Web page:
Michael Simmons has been busy lately. A few days ago he sent me a link to an article claiming Elvis was Jewish. Now he provides a video (best viewed in full screen mode) by Thelma Blitz (aka clairedelune49) “made…without my knowledge or consent” (though evidently with his ex post facto approval). Here are his notes:

The song is “Instant Forget” by Michael Simmons & Slewfoot, written by Rob Stoner, recorded live at The Other End in December 1977. This is around the time Creem magazine called me “The Father Of Country Punk” and named Slewfoot one of the best punk rock bands in New York — even though we were emphatically not punk, except in attitude. 

The visual is a Foto Funny I wrote (and starred in) for my 1980s Lampoon column “Drinking Tips & Other War Stories.” The strip was shot by director Allan Arkush (Rock ‘n’ Roll High School), the other male dinner guest is the late, great transgressive comedian Budge Threlkeld, the brunette is Allan’s wife Joanne Palace, the blonde is jazz singer Michele Winding. The waiter is an actor who was also a real waiter.

It ain’t high art, although I was usually high.

Addendum: The Drinking Tips illustration was by my friend Drew Friedman and the point of my column was to JUST SAY DEFINITELY during the JUST SAY NO era.

So, for those of you undertaking seasonal disciplines, this is definitely Not Safe For Lent.

Source: Self-Absorbed Boomer

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Around Brooklyn, Bloggers

Elvis was Jewish. That’s the emmes.

February 20, 2013
My old Lion’s Head drinking buddy Michael Simmons, often a helpful source of ideas for blog posts, sent me a message with the caption “The King of the Jews.”  In it, he asked, “Was Elvis a landsmann?” (roughly, the Yiddish equivalent of “homeboy”) and gave a link to an article in Tablet magazine, the server of which is now down, perhaps thanks to the folks in Unit 61398. Anyway, according to the article, Elvis was halakhically (i.e. according to Jewish law) a Jew by virtue of being descended from a Jewish great-great grandmother, Nancy Burdine, exclusively through the female line. The article also claims that Elvis’ mother, Gladys Love Presley, was aware and proud of her Jewish heritage. As a consequence, Elvis had a Star of David carved onto her gravestone.
Then there’s this video: a montage of still photos with a soundtrack, allegedly of Elvis singing Hava Nagila. Or is it really someone else?

You decide.

By the way, emmes is the Yiddish word for truth. I learned this from my friend Gersh Kuntzman.
Addendum: Blogger Debbie Schlussel posted about Elvis’ Jewishness three years ago, assertng that:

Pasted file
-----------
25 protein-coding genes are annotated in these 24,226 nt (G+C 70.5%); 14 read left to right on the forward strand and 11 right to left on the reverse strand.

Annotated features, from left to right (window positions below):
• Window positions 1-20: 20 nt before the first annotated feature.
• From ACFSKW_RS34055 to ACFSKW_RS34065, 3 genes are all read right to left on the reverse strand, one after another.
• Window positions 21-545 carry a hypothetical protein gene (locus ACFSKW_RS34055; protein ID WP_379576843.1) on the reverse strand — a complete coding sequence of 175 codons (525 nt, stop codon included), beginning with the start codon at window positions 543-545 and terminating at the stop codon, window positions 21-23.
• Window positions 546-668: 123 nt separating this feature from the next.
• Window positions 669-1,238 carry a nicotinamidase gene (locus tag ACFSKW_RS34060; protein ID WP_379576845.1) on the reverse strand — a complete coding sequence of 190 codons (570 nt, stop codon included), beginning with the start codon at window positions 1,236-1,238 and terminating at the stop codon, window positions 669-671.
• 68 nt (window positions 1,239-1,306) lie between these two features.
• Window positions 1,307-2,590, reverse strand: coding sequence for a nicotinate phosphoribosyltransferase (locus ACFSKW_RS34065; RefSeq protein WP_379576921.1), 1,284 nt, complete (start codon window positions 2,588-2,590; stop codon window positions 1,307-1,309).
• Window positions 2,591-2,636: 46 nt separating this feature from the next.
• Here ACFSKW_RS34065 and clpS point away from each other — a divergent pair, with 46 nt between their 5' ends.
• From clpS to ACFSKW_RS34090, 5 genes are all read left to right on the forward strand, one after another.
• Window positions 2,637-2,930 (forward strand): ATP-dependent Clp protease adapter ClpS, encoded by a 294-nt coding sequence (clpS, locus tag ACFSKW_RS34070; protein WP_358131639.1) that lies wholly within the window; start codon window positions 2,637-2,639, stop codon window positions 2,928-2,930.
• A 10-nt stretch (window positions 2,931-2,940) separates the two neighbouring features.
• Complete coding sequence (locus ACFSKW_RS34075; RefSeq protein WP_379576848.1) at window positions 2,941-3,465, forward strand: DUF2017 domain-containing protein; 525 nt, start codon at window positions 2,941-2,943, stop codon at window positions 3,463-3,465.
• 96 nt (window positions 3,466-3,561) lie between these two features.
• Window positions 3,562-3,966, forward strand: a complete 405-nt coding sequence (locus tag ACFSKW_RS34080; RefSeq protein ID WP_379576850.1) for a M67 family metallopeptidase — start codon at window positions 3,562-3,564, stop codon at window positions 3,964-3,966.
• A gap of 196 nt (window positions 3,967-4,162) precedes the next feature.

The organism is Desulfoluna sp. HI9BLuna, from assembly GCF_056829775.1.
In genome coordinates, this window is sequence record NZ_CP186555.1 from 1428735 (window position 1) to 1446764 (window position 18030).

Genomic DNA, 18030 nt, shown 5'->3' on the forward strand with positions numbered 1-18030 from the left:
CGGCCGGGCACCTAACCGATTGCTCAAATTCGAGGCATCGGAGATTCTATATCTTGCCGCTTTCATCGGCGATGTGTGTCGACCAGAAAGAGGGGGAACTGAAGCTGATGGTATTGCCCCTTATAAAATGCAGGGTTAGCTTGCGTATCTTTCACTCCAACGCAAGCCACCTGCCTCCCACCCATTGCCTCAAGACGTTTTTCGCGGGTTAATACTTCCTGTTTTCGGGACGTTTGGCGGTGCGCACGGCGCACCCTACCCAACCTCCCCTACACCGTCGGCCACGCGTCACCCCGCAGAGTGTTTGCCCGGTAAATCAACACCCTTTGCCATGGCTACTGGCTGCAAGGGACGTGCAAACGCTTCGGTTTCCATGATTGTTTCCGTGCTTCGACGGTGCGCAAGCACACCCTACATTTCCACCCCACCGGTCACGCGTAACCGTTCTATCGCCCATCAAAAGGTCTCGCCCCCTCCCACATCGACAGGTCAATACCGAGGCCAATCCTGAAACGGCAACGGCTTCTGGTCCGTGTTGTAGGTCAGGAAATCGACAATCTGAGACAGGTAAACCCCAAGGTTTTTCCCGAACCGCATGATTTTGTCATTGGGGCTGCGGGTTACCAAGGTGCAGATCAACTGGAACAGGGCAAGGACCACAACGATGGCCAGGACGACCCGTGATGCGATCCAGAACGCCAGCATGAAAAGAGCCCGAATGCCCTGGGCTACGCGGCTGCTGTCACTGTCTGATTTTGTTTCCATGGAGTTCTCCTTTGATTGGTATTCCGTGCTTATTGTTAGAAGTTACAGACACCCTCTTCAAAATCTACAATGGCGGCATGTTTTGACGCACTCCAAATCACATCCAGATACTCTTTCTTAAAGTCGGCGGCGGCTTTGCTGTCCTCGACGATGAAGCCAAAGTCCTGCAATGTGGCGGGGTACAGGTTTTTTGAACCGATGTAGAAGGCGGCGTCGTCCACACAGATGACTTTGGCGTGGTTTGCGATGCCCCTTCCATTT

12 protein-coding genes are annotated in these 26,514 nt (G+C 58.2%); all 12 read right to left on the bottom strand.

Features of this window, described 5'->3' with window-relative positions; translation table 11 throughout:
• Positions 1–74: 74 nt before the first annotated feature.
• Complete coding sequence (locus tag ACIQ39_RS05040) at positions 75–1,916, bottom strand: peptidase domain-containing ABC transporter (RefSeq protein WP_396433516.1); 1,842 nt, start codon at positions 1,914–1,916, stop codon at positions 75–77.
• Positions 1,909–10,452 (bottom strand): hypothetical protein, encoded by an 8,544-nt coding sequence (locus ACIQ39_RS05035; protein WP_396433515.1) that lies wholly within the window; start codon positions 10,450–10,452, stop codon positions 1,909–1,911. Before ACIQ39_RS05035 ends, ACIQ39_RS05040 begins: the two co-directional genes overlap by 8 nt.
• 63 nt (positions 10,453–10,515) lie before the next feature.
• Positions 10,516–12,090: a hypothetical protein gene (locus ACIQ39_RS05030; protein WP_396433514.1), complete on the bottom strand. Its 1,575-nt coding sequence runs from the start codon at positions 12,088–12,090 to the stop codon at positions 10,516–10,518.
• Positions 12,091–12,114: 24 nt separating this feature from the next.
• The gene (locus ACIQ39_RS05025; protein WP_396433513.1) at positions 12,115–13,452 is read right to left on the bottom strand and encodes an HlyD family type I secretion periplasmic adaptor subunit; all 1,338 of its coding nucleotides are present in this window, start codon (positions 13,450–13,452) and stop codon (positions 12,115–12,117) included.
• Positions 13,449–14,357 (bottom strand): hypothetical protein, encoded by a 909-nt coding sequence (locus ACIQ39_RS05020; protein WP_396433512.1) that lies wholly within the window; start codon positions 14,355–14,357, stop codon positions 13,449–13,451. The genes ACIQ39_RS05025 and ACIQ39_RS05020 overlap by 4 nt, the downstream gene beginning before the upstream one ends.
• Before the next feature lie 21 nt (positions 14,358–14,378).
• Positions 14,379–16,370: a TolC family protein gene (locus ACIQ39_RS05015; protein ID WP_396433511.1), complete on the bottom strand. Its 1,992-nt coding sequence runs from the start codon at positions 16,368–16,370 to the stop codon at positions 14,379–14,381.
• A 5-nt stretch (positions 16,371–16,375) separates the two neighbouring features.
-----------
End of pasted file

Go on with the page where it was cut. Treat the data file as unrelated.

He even did what people stereotypically claim Jews do:  Elvis got a nose job (for the record, no-one in my family [Schlussel is Jewish] has had this procedure).

She also quotes from a Jewish Weekly article that traces his descent from his great grandmother, the daughter of Nancy Burdine and Abner Tacket, “the Jewess Martha Tacket.” This made me recall an anecdote I read years ago about the late Democratic honcho and prominent lawyer Robert Strauss. When he was a student at the University of Texas, a fellow student remarked about a photo of Strauss’ fiancée, “What a pretty Jewess.” Strauss replied, “You sumbitch, she’s a pretty girl”

Source: Self-Absorbed Boomer

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Existential Stuff

It’s Chanukah, and Chanukah it is.

December 9, 2012

In the song accompanying the video above, the LeeVees address the burning question: how do you spell the name of the minor Jewish holiday–but which has become major in the American context; see Hilary Leila Krieger’s piece on the Op-Ed page of today’s New York Times–that started today, and will last for another seven days? Ms. Krieger chose “Hanukkah.” Four years ago I chose the alternative “Chanukah,” mostly because it gave a visual as well as sonic alliteration to my post’s title, “Chanukah on the Chisholm Trail.” Last year I avoided the issue by not mentioning the name in the title or body of my post, although the caption of the embedded Matisyahu video spells it “Hanukkah.” The LeeVees don’t give us an answer.

Of course, there is one absolutely correct way to spell the name of the holiday:  חֲנֻכָּה What we’re considering here is how to spell it in a transliterated fashion, in the Roman alphabet. I’ve made my choice: I’m going with Chanukah. My reason is that the initial “Ch” denotes the slight guttural sound, as distinguished from the soft English “H,” that properly begins the word. So says this latke loving (salmon roe and sour cream, please) goy, who eagerly awaits our neighbor’s Chanukah celebration.

Source: Self-Absorbed Boomer